Multiple exclusions push Odisha’s children into malnutrition death

Nearly 90 per cent of the rural tribal households live in extreme distress conditions with no liquid cash

By Ravi Behera
Published: Tuesday 11 April 2023
Some 80 per cent of the rural tribal household are either landless or marginal farmers, owning less than an acre of land. Representative photo: iStock.

The saga of malnourishment deaths of infants and children continues unabated in the mineral-rich districts of Keonjhar and Jajpur in Odisha. “Rich lands and poor people” is a grim reality and efforts to secure and protect the lives and livelihoods of common citizens of the country have gone for a toss.

Indigenous communities continue to live under conditions of semi-starvation and hidden hunger for almost a quarter of the year. They have little information and knowledge of their entitlements and means to access and claim benefits and services from the state.

Also read: India’s tribal village infrastructure in a shambles

The forest department has considerably restricted their dependency on resources, including greens, mushrooms, tubers and wild animals, for almost two to three months. The provisions, rights and concessions provided to indigenous communities under the Panchayat (Extension to Scheduled Areas) Act, 1996 and The Scheduled Tribes and Other Traditional Forest Dwellers (Recognition of Forest Rights) Act, 2006, have become a point of discussion. 

Nearly 90 per cent of the rural tribal households live in extreme distress conditions with no liquid cash and have mortgaged their assets to support their families.

There are limited work opportunities in and around their villages and the working-age population are either unemployed or has migrated to other parts of the state to find gainful work opportunities.

Tribal women are responsible for most of the household chores and they work in the fields as agricultural labour. The onus of running the family lies mostly with the women in the community, with little or no support from their male counterparts.

Some 80 per cent of the rural tribal household are either landless or marginal farmers, owning less than an acre of land. Agriculture is the main occupation for a majority of rural households. Paddy is cultivated during the Monsoon season, and the fields are left fallow during most parts of the year due to a lack of assured irrigation facilities.

Also read: I don’t feel hungry: How food inflation is gnawing at Madhya Pradesh’s Sahariya tribe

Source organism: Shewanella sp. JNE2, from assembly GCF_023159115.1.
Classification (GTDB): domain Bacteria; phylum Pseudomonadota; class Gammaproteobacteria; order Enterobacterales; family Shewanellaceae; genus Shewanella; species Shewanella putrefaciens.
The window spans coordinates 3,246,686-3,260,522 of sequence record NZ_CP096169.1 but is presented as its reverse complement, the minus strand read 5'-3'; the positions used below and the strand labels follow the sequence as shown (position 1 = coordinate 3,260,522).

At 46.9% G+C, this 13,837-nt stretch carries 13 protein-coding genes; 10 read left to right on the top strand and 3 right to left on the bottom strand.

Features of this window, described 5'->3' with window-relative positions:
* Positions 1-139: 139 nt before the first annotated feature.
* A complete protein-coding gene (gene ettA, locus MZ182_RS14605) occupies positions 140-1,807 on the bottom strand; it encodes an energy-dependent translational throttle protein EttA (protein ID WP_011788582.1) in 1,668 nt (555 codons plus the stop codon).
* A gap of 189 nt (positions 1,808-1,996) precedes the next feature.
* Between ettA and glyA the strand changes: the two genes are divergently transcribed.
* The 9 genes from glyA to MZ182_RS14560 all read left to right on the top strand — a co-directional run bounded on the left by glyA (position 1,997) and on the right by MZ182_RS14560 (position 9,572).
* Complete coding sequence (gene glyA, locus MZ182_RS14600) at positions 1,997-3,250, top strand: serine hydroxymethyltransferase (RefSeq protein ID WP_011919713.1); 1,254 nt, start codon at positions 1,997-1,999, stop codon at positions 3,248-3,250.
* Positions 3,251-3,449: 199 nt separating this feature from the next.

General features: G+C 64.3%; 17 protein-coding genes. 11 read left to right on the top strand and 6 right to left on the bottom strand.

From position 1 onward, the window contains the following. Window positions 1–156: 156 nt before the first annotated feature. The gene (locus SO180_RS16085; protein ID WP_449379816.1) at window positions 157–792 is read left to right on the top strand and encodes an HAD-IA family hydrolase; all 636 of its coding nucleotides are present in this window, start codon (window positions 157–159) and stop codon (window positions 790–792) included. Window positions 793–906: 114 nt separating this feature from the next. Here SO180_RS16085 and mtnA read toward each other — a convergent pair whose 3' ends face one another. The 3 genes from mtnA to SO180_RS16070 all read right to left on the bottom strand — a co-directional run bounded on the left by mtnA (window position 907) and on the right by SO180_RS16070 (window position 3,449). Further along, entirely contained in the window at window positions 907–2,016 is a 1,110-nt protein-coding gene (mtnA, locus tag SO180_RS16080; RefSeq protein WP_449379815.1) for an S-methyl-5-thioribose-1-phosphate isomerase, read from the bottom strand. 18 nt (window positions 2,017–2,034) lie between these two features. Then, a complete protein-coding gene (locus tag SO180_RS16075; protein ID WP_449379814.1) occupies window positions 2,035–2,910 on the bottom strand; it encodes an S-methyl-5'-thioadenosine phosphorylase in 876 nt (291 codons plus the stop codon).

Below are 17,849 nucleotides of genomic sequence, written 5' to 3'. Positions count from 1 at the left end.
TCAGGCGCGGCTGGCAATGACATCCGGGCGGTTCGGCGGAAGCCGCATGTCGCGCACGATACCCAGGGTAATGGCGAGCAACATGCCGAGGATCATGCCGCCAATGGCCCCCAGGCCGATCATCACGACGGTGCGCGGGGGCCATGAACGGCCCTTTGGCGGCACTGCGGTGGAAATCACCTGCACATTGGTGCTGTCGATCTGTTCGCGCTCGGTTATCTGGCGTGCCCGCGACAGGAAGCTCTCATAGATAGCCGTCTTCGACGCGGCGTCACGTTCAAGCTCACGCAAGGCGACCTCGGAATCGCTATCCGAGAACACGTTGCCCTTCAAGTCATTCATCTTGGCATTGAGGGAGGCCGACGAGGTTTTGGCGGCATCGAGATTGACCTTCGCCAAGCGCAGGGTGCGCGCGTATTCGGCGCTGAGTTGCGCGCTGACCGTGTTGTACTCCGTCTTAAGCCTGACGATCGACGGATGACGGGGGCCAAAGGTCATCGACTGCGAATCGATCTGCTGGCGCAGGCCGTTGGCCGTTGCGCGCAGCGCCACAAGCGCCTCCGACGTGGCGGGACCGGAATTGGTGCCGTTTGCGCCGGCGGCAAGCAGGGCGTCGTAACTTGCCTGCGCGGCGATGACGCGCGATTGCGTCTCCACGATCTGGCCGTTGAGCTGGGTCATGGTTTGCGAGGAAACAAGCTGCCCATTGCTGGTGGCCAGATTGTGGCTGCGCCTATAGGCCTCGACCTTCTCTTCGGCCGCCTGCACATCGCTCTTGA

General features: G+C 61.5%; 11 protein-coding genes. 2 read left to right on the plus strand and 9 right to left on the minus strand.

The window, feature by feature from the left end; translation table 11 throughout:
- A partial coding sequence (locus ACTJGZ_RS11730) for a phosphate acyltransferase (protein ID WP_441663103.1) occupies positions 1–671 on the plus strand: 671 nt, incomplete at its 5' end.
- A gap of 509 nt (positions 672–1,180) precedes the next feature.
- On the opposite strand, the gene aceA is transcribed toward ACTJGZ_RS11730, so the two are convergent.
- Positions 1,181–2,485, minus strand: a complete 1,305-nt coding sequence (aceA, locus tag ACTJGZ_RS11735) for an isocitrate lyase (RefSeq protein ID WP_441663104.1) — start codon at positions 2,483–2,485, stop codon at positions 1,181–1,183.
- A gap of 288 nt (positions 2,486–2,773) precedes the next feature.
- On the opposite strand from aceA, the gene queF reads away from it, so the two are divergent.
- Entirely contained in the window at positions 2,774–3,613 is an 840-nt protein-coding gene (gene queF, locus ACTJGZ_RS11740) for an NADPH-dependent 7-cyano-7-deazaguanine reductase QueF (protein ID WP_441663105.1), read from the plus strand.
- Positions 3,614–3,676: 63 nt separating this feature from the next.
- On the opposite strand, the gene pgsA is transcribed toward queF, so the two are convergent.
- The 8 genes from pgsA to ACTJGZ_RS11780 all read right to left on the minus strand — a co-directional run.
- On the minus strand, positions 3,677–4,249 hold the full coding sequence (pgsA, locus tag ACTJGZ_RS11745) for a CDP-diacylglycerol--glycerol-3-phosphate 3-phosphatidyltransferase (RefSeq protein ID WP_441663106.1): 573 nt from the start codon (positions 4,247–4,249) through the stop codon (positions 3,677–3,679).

The average annual income for a rural household from all sources ranges between Rs 5,500 and Rs 25,000. 

State apathy and social exclusion of the poorest and most vulnerable from the government’s food, nutrition, health, education, social security and employment schemes, benefits and services are now exposed.

Unfortunately, Aadhaar card seeding is linked to food, social security and employment schemes, benefits and entitlements by the government. This is an outright violation of the Supreme Court verdict on the Right to Food case.

The government is trying to dilute all pro-people Acts and environmental clearances to garb forest land and give it on lease to the private sector actors, especially in the mining sector, in the name of “so called development and national security”. 

Large corporate houses in Odisha’s districts with mining sites have played little or no role in improving the lives and livelihoods of the poorest indigenous communities as part of their corporate social responsibility efforts.

Also read: Seven die of cholera in Odisha’s Rayagada in a fortnight

Community-based organisations are limited or non-existent in most of the tribal villages. Community caring mechanisms have failed miserably. Frontline workers serving in the government have little to do and are blamed most of the time for the starvation deaths.

The author was part of a fact-finding mission which assessed the ground reality in Ghatisahi village of Jajpur district. Some of the findings of the assessment are listed below.

Some findings: